Chief executives may be forgiven for being confused about what is happening between the U.S. and Chinese governments when it comes to use of the terms "markets" and "reforms." As a recent article in the Wall Street Journal suggests, President Obama's administration is expecting that Chinese President Xi Jinping will make commitments to more market-oriented reforms when he visits Washington this month.
Over the last four decades, Asia has been a primary engine of global economic growth. This trumpets a call to action for all global CEOs: whether your company presently does business in Asia or not, you’d be well served to become culturally in tune with your Asian counterparts. Only then, as prime opportunities come knocking, can you build the most prosperous and profitable business relationships.
By the time direct sales powerhouse Amway decided to expand into China in 1995, the company had an impressive track record at breaking into foreign markets. In fact, 50 percent of its revenues had been coming from overseas sales since the mid-’80s.
7 things to know about rebalancing your offshore vs. onshore sourcing
1. Pick a segment within a fast-growing market sector that still has an unmet need your company can fulfill with a differentiated product or service.
Because of China's politico-strategic framework, it is crucial for CEOs to understand China's leaders. That's why CEOs must know Xi Jinping, China's upcoming new leader, who will likely lead for 10 years.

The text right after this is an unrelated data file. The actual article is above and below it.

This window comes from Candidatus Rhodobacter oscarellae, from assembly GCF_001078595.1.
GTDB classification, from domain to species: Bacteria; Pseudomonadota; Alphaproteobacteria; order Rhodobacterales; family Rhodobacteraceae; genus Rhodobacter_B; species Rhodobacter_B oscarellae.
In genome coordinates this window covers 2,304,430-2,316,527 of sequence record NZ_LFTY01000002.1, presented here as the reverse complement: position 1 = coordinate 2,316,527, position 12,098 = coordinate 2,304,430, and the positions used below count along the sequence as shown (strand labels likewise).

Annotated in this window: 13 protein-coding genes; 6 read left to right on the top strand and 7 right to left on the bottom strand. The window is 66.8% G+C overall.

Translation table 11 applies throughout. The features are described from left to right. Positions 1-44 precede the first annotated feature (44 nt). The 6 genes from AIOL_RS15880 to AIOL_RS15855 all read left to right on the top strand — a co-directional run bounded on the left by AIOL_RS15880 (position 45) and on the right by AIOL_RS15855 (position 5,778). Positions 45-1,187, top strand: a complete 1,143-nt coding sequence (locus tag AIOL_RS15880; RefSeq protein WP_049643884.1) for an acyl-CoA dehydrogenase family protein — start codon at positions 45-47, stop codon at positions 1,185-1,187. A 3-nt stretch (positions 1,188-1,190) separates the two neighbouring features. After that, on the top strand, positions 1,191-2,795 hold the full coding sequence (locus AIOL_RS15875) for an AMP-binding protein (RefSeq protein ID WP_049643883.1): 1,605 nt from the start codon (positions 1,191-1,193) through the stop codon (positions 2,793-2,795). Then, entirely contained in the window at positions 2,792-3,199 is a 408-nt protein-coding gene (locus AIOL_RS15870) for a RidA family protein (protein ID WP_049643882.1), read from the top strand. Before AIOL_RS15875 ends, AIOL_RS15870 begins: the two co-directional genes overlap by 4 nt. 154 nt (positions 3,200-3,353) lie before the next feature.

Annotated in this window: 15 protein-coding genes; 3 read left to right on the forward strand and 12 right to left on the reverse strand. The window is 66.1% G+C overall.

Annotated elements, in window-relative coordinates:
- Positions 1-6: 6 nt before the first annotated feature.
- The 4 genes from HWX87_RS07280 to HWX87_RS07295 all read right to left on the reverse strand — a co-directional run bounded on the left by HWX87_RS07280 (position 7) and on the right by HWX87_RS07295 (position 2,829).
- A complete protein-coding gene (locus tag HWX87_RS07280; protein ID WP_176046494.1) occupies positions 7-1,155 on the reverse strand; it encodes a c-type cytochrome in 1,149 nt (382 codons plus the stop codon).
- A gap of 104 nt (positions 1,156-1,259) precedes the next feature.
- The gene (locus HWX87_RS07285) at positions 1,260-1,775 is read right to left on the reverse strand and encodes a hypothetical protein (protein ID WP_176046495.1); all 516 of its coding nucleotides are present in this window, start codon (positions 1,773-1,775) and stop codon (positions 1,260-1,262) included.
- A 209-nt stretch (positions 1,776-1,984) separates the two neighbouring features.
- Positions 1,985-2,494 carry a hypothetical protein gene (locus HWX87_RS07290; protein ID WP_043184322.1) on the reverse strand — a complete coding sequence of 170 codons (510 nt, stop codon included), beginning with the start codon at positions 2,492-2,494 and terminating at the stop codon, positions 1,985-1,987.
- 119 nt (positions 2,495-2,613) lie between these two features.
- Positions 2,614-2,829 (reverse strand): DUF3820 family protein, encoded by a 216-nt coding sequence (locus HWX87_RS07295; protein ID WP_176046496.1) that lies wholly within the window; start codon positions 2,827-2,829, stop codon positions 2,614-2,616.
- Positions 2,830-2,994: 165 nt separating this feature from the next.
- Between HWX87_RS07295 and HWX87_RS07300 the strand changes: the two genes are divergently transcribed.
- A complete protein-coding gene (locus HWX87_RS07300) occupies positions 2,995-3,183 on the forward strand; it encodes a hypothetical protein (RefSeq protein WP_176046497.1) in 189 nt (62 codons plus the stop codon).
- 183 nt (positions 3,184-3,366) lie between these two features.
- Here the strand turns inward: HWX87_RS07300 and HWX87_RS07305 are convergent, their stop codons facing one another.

In the real world of doing business in China, the landscape is shifting. Foreign companies can no longer do business in China today in the same way that they have in the past.
Already the world’s second-largest economy, China’s future—and the future of companies doing business there—depends on overcoming significant hurdles.Here's what CEOs had to say at a roundtable at the CEO of the Year.
The broad middle markets of China, India, and Brazil are where most of the growth of the next decade will be found. It will be hard for any firm to be among the global market leaders in 2020 unless they have a meaningful share of this. The trouble is, the next-generation companies in China such as Haier, Geely, and others that are stepping onto the global stage as tough competitors are already positioning themselves to dominate these markets.
How East Asian Companies Sidestep Direct Competition and Seek Instead to Profit from China's Rapid Growth.